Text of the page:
Resident Evil logo memeEdit

In January 2020, Buzzfeed News also reported on an internet meme/conspiracy theory of a link between the logo of the Wuhan Institute of Virology and "Umbrella Corporation", the agency that made the virus that starts the zombie apocalypse in the Resident Evil franchise.[20] The theory also saw a link between "Racoon" (the main city in Resident Evil), and an anagram of "Corona" (the name of the virus).[33] The popularity of this theory attracted the attention of Snopes, who proved it as false showing that the logo was not from the Institute, but from Shanghai Ruilan Bao Hu San Biotech Limited, located approximately 500 miles (800 km) away in Shanghai.[33]

Size of the outbreakEdit

On 24 January, a video circulated online appearing to be of a nurse in Hubei province describing a far more dire situation in Wuhan than purported by Chinese officials. The video claims that more than 90,000 people have been infected with the virus in China alone.[34] The video attracted millions of views on various social media platforms and was mentioned in numerous online reports. However, the BBC noted that contrary to its English subtitles in one of the video's existing versions, the woman does not claim to be either a nurse or a doctor in the video and that her suit and mask do not match the ones worn by medical staff in Hubei.[1] The video's claim of 90,000 infected cases is noted to be 'unsubstantiated'.[1][34]

Trump-supporting evangelical leaders Frank Amedia (a former campaign advisor) and Stephen Strang (Charisma’s CEO) have promoted the idea that the actual death toll is in the tens of thousands rather than the officially given figure. The information was supposedly supplied by Chinese Christians, who also claimed that “swarms” of people were being supernaturally cured in house churches. Amedia also repeated the aforementioned claim about the virus being created as a biological weapon. [35]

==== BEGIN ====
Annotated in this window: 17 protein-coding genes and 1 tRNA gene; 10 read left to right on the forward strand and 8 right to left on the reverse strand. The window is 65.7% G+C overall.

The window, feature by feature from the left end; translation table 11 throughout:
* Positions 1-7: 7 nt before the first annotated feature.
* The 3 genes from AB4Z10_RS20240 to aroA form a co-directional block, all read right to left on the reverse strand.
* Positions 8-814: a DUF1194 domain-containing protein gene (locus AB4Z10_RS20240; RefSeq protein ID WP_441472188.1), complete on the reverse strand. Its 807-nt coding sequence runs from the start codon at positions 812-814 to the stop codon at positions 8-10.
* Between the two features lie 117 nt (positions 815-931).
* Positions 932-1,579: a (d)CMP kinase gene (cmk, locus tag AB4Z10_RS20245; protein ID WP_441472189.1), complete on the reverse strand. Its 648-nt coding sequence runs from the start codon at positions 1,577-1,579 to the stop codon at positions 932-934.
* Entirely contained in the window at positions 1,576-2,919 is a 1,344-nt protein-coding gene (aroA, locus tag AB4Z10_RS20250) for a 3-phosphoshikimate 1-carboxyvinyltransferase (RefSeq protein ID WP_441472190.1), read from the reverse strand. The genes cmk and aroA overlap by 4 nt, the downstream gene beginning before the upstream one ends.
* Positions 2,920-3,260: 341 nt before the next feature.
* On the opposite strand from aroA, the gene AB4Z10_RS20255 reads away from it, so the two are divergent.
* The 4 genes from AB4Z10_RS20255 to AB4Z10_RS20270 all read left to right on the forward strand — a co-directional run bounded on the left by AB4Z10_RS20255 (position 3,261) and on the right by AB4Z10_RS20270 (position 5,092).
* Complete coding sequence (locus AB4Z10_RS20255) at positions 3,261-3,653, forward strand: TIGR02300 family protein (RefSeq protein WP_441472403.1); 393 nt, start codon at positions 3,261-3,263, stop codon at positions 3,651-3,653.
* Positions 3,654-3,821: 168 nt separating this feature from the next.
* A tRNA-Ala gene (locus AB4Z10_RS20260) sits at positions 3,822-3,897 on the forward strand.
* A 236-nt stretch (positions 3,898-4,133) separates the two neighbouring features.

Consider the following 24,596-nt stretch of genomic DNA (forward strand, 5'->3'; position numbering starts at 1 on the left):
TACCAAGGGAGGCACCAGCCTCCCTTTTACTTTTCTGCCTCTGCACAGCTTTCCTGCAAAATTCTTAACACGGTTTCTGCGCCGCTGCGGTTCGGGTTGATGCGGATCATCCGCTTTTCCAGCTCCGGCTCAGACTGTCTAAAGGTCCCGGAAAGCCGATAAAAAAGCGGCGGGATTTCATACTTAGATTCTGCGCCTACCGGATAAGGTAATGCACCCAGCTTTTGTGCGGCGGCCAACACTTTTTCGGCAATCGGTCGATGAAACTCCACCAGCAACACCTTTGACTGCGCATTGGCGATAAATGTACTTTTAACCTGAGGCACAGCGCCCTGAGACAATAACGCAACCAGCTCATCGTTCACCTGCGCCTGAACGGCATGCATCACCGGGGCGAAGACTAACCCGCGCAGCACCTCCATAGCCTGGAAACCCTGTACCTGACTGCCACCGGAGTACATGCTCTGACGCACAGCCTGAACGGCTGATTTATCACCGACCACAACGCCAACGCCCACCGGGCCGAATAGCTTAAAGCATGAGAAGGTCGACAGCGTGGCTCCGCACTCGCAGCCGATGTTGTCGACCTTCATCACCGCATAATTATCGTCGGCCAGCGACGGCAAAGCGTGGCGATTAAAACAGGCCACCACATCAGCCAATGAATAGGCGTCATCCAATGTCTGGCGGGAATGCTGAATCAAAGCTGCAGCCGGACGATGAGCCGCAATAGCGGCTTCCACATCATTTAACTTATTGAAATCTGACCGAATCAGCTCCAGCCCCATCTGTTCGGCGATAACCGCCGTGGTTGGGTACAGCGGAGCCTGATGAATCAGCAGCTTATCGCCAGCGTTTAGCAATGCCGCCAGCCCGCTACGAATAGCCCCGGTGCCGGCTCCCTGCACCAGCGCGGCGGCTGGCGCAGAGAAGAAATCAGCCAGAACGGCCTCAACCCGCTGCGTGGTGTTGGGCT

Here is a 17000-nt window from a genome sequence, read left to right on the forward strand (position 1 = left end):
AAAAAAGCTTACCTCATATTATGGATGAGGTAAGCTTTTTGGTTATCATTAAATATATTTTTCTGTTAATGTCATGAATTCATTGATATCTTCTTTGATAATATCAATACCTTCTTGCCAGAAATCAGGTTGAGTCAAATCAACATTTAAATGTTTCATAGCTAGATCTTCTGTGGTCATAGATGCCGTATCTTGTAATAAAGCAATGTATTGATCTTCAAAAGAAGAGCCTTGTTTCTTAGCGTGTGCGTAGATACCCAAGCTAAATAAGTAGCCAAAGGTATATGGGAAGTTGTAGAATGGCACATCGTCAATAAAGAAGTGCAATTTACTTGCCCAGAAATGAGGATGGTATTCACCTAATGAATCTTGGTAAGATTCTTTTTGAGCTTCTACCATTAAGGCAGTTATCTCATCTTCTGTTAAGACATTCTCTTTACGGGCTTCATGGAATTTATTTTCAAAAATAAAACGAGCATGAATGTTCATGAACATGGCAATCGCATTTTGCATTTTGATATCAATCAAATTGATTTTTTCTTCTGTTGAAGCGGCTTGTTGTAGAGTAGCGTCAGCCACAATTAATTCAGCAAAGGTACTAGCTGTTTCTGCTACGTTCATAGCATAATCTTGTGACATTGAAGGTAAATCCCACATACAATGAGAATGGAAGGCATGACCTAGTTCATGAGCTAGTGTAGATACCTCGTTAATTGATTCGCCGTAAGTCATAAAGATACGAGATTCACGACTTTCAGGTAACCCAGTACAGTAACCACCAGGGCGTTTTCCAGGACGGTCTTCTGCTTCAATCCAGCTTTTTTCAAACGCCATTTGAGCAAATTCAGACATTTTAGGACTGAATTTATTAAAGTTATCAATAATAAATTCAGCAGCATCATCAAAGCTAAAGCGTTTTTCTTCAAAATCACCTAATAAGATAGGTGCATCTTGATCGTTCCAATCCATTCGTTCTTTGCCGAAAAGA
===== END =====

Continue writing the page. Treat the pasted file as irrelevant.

Misleading World Population Project mapEdit

In early February a decade-old map illustrating a hypothetical viral outbreak published by the World Population Project (part of the University of Southampton) was misappropriated by a number of Australian media news outlets (including The Sun, Daily Mail and Metro) which claimed the map represented the 2020 corona virus outbreak. This misinformation was then spread via the social media accounts of the same media outlets, and while some outlets later removed the map, the BBC reported that a number of news sites still have not retracted the map.[36]

Vaccine and treatmentEdit

Vaccines existedEdit

Conspiracy theorists have claimed the virus was known and that a vaccine was already available. Politifact and Factcheck.org noted that no vaccine currently exists for COVID-19. The patents cited by various social media posts reference existing patents for genetic sequences and vaccines for other strains of coronavirus such as the SARS coronavirus.[37][3] The WHO reported as of 5 February 2020 that amid news reports of "breakthrough" drugs being discovered to treat people infected with the virus, there were no known effective treatments;[38] this included antibiotics and herbal remedies not being useful.[39]